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Doctor of Philosophy




Paul C. Whitehead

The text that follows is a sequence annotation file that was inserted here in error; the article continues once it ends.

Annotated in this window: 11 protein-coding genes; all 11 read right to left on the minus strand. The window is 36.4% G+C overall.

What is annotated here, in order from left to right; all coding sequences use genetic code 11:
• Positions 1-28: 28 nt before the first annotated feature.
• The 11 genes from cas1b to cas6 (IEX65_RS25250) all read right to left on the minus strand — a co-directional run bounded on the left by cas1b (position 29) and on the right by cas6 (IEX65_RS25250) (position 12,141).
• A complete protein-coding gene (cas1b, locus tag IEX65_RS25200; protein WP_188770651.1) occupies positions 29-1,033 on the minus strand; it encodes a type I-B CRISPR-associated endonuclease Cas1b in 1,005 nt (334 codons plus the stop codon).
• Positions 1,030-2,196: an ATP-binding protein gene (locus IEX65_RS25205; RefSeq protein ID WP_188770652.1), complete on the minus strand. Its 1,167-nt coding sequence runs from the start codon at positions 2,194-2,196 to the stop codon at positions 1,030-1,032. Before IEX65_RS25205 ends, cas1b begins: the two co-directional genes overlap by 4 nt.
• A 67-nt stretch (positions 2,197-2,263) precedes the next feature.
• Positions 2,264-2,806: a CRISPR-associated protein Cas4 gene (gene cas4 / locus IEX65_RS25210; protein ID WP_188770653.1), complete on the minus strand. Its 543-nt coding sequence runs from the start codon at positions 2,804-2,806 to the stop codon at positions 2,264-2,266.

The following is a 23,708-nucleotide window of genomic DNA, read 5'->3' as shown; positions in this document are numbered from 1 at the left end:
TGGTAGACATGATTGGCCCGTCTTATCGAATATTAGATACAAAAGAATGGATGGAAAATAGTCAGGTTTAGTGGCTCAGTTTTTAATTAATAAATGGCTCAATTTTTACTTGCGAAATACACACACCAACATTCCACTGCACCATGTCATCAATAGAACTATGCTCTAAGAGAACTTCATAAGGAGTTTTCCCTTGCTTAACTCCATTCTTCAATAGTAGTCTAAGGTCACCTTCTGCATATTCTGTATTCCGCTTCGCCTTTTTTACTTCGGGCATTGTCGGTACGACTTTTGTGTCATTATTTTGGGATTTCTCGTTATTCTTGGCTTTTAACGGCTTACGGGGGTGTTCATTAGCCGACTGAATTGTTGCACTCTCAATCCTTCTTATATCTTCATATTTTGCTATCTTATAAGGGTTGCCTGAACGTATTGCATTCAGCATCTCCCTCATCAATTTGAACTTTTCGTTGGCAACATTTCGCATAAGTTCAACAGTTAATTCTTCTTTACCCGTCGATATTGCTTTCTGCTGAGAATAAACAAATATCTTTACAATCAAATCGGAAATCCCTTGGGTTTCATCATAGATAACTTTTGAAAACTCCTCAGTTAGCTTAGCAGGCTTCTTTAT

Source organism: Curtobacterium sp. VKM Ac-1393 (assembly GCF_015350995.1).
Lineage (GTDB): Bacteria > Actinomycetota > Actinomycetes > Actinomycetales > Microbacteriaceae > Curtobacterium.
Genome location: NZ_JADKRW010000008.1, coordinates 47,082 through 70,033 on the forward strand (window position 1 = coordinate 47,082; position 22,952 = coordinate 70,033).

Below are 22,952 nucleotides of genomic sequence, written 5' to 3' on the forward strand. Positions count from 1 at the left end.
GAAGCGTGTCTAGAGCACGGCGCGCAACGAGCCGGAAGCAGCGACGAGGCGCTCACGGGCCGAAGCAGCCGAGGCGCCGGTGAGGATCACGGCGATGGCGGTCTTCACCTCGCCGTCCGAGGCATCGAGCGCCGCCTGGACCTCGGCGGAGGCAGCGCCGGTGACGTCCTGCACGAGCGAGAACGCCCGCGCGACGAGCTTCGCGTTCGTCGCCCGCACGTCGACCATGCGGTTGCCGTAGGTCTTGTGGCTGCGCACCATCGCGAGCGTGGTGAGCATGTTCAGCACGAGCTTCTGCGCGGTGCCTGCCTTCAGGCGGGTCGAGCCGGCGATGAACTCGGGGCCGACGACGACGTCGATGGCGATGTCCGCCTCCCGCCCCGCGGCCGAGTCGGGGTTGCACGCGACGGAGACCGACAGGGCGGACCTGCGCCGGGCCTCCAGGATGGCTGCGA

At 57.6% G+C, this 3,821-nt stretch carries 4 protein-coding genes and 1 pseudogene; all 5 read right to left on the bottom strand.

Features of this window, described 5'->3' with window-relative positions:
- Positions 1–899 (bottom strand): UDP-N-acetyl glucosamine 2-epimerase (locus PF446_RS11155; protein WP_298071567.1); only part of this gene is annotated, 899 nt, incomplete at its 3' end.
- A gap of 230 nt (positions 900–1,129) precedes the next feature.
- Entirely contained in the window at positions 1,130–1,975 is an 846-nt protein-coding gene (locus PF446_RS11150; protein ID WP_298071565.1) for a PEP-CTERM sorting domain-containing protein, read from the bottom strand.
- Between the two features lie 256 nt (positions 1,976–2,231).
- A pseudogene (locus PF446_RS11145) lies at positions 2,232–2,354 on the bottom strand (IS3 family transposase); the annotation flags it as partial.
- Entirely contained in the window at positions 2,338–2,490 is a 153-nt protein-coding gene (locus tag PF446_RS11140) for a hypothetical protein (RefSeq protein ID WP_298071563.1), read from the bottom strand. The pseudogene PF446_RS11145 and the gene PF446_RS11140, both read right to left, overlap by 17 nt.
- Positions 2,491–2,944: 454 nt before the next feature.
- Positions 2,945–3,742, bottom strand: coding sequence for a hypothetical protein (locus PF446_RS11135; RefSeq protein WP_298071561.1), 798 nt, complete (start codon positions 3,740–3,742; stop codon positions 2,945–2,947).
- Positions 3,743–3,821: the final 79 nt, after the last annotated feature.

The current study systematically assesses four mainstream theories – General Theory of Crime, Interactional Theory, Dual Taxonomy, and Age-graded Theory of Informal Social control – of criminal behaviour over the life-course; while examining the role of gender and several measures argued to be important in explaining the criminal behaviour of women. This study also explores both the within- and between-person variance (i.e., the role of population heterogeneity) and lag effects (i.e., the role of state dependence) in explaining the criminal behaviour. Random-Effects Negative Binomial Models were used to predict both serious and non-serious criminal behaviour over the life-course using panel data collected in the National Youth Survey. This study shows: 1) further integration of theories is required to better explain criminal behaviour; at minimum, current life-course theories need to consider additional factors in explaining criminal behaviour; 2) gender-specific theorizing and modelling about criminal behaviour are not necessary when theories are integrative; 3) random-effects modelling is useful in considering both between and within-individual effects while providing the opportunity to assess both population heterogeneity and state dependence; 4) lag effects are important in explaining the criminal behaviour of men and women. The findings in this study enhance our understanding of the role of gender, population heterogeneity, and state dependence in criminal behaviour and can play a role in the development of future theory development, research methods, and policy. These findings provide impetus for further integration of criminological theories and the explicit inclusion of the concepts of population heterogeneity and state dependence.

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